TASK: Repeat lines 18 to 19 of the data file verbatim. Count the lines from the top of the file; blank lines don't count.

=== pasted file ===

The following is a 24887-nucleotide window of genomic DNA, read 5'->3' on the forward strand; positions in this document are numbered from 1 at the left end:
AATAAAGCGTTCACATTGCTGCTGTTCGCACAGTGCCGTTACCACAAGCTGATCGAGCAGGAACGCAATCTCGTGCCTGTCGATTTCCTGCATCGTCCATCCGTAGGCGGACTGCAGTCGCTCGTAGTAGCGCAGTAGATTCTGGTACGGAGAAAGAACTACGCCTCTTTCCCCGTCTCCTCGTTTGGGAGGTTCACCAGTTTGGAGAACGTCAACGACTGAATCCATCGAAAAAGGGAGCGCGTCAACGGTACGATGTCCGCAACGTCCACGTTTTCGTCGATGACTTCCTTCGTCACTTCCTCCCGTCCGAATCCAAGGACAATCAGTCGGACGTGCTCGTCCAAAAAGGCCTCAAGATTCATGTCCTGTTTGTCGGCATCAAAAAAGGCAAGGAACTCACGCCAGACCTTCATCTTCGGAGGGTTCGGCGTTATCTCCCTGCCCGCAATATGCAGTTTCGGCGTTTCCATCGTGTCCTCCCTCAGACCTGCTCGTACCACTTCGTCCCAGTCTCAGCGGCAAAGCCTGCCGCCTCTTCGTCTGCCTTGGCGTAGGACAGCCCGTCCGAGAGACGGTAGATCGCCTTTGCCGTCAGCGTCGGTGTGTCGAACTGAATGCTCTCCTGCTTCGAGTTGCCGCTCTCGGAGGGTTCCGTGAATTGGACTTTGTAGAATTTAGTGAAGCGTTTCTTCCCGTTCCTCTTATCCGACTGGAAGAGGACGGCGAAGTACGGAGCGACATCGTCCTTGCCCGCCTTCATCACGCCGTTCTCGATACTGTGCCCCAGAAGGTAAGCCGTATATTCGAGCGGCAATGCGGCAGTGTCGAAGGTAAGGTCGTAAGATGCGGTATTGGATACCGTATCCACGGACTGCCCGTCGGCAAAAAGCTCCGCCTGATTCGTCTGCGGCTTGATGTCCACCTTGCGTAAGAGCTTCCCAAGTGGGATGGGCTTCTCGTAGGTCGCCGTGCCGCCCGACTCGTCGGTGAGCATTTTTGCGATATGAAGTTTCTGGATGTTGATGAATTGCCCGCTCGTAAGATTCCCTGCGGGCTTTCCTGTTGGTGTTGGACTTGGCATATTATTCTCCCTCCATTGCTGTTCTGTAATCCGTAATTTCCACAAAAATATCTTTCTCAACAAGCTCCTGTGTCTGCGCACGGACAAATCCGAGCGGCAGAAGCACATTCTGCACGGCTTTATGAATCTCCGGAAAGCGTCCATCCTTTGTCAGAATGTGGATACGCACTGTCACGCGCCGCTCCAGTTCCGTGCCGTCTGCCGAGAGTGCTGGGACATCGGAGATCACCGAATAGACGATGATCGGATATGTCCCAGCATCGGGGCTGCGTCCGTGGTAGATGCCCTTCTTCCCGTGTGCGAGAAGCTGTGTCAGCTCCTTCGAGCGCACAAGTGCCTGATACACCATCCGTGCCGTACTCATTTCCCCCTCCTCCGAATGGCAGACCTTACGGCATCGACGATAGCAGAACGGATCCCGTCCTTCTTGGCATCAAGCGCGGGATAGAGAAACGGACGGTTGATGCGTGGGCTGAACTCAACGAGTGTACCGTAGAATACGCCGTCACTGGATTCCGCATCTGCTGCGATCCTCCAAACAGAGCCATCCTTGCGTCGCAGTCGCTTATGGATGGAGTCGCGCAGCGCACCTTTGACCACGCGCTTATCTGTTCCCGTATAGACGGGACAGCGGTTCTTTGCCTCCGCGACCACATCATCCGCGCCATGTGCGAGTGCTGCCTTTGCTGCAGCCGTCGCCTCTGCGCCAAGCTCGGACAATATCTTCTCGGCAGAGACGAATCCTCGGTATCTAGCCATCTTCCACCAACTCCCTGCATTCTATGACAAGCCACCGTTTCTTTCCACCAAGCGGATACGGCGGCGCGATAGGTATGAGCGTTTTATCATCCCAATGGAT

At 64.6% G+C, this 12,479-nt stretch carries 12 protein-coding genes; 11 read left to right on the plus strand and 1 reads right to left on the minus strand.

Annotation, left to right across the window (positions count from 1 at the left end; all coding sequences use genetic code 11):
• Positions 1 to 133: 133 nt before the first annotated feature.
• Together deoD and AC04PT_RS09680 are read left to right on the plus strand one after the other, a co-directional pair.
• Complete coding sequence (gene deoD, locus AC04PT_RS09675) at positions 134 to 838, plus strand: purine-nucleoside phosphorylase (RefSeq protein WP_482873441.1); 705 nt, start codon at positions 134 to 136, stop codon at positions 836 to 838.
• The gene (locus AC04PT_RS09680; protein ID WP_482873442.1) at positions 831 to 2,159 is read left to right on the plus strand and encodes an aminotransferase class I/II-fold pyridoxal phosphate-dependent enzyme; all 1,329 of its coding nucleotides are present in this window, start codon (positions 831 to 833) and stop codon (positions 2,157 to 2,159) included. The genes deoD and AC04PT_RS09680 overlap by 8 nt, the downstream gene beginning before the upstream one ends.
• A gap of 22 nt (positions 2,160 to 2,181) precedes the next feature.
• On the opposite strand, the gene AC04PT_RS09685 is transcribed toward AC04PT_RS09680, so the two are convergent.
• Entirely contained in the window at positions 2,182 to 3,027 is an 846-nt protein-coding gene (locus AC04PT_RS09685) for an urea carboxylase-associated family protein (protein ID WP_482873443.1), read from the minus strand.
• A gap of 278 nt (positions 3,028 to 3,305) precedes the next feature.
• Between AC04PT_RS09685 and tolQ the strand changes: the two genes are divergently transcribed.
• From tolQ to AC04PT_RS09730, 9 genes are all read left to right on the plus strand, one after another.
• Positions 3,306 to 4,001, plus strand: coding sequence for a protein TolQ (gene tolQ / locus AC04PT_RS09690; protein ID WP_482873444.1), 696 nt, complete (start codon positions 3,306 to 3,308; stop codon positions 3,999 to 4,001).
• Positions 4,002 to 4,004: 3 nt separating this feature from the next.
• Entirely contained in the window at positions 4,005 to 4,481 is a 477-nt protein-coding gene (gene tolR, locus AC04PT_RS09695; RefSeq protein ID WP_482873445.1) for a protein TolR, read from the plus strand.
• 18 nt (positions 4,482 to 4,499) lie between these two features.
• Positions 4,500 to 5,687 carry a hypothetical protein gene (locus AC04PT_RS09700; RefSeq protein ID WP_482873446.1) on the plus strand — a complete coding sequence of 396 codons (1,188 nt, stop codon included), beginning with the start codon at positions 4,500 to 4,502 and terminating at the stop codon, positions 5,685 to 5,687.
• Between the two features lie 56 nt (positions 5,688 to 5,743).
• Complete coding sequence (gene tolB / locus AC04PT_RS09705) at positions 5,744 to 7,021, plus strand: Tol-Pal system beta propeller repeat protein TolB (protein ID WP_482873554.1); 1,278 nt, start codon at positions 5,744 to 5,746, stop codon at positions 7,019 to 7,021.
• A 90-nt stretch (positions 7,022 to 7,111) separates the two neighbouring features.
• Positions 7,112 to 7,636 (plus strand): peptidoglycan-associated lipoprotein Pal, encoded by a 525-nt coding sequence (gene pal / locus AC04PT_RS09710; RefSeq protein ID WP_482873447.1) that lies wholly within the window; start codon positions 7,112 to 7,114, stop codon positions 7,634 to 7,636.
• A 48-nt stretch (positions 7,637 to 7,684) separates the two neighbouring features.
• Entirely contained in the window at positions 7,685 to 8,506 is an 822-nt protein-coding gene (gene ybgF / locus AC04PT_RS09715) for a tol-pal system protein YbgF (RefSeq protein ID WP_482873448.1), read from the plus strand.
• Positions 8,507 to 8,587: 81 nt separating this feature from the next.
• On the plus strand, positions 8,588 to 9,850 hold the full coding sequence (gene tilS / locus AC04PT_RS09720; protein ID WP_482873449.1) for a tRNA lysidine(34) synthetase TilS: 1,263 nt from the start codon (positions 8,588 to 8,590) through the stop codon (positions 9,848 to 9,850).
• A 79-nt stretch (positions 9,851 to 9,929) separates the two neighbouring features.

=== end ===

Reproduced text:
• 18 nt (positions 4,482 to 4,499) lie between these two features.
• Positions 4,500 to 5,687 carry a hypothetical protein gene (locus AC04PT_RS09700; RefSeq protein ID WP_482873446.1) on the plus strand — a complete coding sequence of 396 codons (1,188 nt, stop codon included), beginning with the start codon at positions 4,500 to 4,502 and terminating at the stop codon, positions 5,685 to 5,687.